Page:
Three Important Reasons You Need an Up-to-Date Estate Plan
For far too many people, estate planning is something they will take care of later, which is a nice way of saying that it is not very important right now. Unfortunately, “later” becomes “never” in a large number of situations, leaving family members and loved ones to make important decisions during a time already complicated by grief.
In my practice as an estate planning attorney, I have witnessed first-hand the reluctance to address the future. I have also seen such hesitancy evolve into peace of mind as my clients put together an estate plan that offers security instead of uncertainty for their families. Regardless of your age, marital status, or financial situation, there are several reasons why you should consider beginning the estate planning process right now:
Reason #1: Preparing for the Unexpected
If something tragic were to happen to you tomorrow—such as an incapacitating illness or injury—is there anyone in your life who would step up and make decisions on your behalf? If so, are you sure that he or she has the legal authority to make such decisions? Similarly, if you were to die without an estate plan, your family may not have the slightest idea about what should be done with your assets. By taking the time to draft a will, establish a trust, or choose a power of attorney, you can resolve these questions before they arise.
Reason #2: Reducing Taxes and Preserving Assets
Estate planning also affords you the ability to legally protect many of your assets from state and federal taxes, including estate taxes and inheritance taxes. Through the use of various trusts, you can legally limit how much the government claims of your estate. In some cases, you can eliminate your tax liabilities altogether. Your estate plan can also help shield your assets from creditors and potential lawsuits.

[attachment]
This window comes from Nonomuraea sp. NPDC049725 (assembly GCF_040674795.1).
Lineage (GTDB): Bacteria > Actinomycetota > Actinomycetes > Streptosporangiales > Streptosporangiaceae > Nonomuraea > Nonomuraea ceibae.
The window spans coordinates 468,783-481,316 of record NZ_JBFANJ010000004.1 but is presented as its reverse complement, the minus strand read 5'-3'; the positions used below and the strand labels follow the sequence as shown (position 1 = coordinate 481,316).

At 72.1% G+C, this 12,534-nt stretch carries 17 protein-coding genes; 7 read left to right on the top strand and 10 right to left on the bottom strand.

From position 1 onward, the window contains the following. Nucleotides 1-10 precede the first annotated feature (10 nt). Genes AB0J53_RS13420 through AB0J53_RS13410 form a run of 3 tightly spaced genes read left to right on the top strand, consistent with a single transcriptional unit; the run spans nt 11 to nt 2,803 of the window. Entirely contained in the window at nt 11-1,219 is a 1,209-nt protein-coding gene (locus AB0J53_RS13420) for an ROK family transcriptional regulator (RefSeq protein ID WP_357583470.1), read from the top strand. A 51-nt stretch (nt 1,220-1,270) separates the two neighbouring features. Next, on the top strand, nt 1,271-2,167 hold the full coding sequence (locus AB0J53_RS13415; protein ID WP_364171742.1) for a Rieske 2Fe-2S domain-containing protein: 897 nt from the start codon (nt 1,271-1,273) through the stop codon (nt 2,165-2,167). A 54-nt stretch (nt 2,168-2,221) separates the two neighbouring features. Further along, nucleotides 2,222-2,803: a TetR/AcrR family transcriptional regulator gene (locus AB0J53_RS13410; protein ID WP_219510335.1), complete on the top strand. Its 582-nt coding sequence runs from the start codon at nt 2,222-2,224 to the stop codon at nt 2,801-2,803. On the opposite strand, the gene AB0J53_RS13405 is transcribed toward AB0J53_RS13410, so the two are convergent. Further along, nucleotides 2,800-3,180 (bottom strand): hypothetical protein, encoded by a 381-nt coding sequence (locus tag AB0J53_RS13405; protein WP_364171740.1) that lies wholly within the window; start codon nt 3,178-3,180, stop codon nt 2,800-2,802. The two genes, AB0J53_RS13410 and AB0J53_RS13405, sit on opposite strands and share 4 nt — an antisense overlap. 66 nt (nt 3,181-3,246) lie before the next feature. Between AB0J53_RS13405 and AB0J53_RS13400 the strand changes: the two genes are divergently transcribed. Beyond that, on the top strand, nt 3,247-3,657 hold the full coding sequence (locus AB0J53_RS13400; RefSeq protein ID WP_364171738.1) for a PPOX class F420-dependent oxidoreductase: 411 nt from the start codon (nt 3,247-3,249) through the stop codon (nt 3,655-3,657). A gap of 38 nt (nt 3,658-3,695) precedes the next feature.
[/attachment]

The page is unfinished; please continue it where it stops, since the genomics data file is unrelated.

Reason #3: Protecting Your Heirs
If you decide to leave an inheritance for family members or loved ones, some of your beneficiaries may be minors. Illinois law—like that in all other states—requires that a guardian be appointed to manage the financial affairs of any minor beneficiaries. In your estate plan, you can save your family time, money, and energy by designating a guardian or trustee for the minors in your plan. You can also designate a guardian for an adult beneficiary who may be prone to bad financial decisions, negative influences, or creditor issues.
Keeping Your Plan Up to Date
If you already have an estate plan in place, you are off to a great start, and you are in a better position than more than half of American adults. Estate planning, however, is not a one-time deal. Your estate plan must be kept up to date to ensure that it is still viable when it needs to be. State and federal laws are constantly changing, which could affect how you wish to structure your plan. The same is true about changes within your family and among your loved ones. Most experts recommend reviewing and updating your estate plan at least every five years, if not more often, and when major life changes occur, such as a marriage, divorce, birth of a child, or death in the family.
Let Us Help
At the Gierach Law Firm, we understand that beginning the estate planning process can be difficult, but we firmly believe that is worth the effort. Contact one of our experienced Naperville estate planning attorneys to get the help you need today. Call 630-756-1160 to get started. You can also click or tap here to access our free, downloadable estate planning guides.
Please note: These blogs have been created over a period of time and laws and information can change. For the most current information on a topic you are interested in please seek proper legal counsel.